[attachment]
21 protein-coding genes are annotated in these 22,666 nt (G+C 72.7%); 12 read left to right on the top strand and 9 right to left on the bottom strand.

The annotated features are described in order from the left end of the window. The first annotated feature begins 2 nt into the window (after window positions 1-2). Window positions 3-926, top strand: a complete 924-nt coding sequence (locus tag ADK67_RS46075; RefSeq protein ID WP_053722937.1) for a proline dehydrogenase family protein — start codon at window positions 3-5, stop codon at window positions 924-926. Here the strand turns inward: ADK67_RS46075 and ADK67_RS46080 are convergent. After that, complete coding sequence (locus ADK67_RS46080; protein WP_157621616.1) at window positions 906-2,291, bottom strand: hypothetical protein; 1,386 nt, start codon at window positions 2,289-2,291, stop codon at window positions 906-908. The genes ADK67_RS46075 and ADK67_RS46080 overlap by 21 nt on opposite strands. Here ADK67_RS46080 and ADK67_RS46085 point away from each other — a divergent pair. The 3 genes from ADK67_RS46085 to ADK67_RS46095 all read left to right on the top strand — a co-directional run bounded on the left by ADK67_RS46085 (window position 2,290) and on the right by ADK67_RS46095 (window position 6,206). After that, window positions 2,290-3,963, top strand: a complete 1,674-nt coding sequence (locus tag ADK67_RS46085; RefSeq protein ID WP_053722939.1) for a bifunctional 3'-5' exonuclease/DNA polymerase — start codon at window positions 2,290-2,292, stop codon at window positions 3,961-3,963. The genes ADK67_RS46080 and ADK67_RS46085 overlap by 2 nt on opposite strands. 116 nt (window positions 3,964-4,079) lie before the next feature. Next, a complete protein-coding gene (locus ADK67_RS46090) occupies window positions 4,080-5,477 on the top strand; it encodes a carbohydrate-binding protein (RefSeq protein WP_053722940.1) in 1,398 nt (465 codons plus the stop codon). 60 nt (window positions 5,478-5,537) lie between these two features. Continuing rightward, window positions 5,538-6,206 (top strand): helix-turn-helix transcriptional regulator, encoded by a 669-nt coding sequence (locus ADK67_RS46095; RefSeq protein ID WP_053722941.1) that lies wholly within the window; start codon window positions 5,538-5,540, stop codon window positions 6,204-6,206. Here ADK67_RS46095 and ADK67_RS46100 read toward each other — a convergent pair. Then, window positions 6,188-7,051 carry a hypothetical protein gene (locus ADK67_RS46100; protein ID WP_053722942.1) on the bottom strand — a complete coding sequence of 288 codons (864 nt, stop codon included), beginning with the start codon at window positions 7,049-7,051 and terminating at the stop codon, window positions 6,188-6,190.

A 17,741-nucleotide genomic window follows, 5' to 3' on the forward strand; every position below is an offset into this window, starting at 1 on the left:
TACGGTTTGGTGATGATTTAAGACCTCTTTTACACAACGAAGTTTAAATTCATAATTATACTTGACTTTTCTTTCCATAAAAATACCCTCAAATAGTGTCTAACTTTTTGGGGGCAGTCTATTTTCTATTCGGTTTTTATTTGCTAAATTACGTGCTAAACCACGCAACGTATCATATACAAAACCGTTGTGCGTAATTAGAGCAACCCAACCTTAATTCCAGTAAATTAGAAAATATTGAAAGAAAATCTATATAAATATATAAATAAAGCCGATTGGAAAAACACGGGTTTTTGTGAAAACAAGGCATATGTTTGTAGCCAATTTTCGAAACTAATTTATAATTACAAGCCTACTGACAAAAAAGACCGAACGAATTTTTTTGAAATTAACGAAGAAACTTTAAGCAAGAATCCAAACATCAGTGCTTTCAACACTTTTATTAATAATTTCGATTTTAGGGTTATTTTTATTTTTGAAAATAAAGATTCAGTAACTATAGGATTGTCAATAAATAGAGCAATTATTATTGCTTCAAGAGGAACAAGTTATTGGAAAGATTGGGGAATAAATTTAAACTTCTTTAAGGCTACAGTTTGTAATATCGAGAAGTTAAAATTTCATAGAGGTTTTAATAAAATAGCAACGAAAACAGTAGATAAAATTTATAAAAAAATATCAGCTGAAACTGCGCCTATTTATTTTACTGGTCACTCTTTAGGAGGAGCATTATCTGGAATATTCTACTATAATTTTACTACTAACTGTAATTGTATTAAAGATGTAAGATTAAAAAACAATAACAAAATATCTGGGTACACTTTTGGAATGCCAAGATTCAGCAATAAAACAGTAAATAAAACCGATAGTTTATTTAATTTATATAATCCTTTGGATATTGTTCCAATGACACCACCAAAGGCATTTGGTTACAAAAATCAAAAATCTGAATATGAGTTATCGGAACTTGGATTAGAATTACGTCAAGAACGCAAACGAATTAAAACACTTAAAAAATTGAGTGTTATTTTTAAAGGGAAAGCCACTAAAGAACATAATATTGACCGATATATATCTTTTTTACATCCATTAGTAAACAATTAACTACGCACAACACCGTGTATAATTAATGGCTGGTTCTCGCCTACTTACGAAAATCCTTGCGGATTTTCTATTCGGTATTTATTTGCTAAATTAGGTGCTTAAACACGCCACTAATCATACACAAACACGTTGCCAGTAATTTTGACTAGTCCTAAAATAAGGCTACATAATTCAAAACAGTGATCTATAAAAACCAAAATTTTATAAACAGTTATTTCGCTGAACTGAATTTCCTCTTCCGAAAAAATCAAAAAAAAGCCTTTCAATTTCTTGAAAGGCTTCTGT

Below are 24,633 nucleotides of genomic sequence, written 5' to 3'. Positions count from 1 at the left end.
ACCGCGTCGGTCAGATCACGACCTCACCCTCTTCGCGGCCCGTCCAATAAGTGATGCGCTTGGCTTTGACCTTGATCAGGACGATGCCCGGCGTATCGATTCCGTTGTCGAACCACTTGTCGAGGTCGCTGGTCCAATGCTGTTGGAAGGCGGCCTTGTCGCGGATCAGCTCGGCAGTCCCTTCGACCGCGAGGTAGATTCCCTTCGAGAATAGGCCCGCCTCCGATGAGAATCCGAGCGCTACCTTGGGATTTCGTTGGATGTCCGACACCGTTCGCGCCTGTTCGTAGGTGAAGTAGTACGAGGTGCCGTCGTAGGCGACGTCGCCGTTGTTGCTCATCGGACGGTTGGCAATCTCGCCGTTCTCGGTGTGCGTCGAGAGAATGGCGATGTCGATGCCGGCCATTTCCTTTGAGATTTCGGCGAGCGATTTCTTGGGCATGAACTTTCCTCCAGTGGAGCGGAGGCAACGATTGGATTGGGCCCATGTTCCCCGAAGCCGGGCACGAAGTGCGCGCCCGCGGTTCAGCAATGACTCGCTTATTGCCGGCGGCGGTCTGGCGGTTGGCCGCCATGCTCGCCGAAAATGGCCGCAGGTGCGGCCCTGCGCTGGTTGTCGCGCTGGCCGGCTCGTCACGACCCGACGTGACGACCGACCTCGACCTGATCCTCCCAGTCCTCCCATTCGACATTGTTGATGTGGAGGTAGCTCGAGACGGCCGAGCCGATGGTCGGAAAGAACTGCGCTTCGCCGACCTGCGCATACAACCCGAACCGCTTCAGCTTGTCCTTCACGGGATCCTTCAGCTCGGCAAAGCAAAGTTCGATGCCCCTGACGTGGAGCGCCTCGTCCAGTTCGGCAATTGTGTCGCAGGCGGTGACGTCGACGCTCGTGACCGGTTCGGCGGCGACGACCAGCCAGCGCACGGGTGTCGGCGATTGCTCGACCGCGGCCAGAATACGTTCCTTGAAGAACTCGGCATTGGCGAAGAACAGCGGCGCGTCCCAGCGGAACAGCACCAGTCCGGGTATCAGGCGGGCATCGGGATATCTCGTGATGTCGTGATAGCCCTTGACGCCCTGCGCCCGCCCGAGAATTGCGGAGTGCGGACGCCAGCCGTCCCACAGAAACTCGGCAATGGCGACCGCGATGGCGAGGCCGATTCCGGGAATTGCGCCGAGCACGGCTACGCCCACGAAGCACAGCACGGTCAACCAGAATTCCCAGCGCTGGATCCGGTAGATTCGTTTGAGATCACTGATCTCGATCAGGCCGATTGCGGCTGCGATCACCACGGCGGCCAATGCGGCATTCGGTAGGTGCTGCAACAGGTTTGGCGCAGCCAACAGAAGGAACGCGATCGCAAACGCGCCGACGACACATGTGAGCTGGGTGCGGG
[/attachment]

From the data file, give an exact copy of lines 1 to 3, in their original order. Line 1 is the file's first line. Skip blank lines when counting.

21 protein-coding genes are annotated in these 22,666 nt (G+C 72.7%); 12 read left to right on the top strand and 9 right to left on the bottom strand.

The annotated features are described in order from the left end of the window. The first annotated feature begins 2 nt into the window (after window positions 1-2). Window positions 3-926, top strand: a complete 924-nt coding sequence (locus tag ADK67_RS46075; RefSeq protein ID WP_053722937.1) for a proline dehydrogenase family protein — start codon at window positions 3-5, stop codon at window positions 924-926. Here the strand turns inward: ADK67_RS46075 and ADK67_RS46080 are convergent. After that, complete coding sequence (locus ADK67_RS46080; protein WP_157621616.1) at window positions 906-2,291, bottom strand: hypothetical protein; 1,386 nt, start codon at window positions 2,289-2,291, stop codon at window positions 906-908. The genes ADK67_RS46075 and ADK67_RS46080 overlap by 21 nt on opposite strands. Here ADK67_RS46080 and ADK67_RS46085 point away from each other — a divergent pair. The 3 genes from ADK67_RS46085 to ADK67_RS46095 all read left to right on the top strand — a co-directional run bounded on the left by ADK67_RS46085 (window position 2,290) and on the right by ADK67_RS46095 (window position 6,206). After that, window positions 2,290-3,963, top strand: a complete 1,674-nt coding sequence (locus tag ADK67_RS46085; RefSeq protein ID WP_053722939.1) for a bifunctional 3'-5' exonuclease/DNA polymerase — start codon at window positions 2,290-2,292, stop codon at window positions 3,961-3,963. The genes ADK67_RS46080 and ADK67_RS46085 overlap by 2 nt on opposite strands. 116 nt (window positions 3,964-4,079) lie before the next feature. Next, a complete protein-coding gene (locus ADK67_RS46090) occupies window positions 4,080-5,477 on the top strand; it encodes a carbohydrate-binding protein (RefSeq protein WP_053722940.1) in 1,398 nt (465 codons plus the stop codon). 60 nt (window positions 5,478-5,537) lie between these two features. Continuing rightward, window positions 5,538-6,206 (top strand): helix-turn-helix transcriptional regulator, encoded by a 669-nt coding sequence (locus ADK67_RS46095; RefSeq protein ID WP_053722941.1) that lies wholly within the window; start codon window positions 5,538-5,540, stop codon window positions 6,204-6,206. Here ADK67_RS46095 and ADK67_RS46100 read toward each other — a convergent pair. Then, window positions 6,188-7,051 carry a hypothetical protein gene (locus ADK67_RS46100; protein ID WP_053722942.1) on the bottom strand — a complete coding sequence of 288 codons (864 nt, stop codon included), beginning with the start codon at window positions 7,049-7,051 and terminating at the stop codon, window positions 6,188-6,190.

A 17,741-nucleotide genomic window follows, 5' to 3' on the forward strand; every position below is an offset into this window, starting at 1 on the left: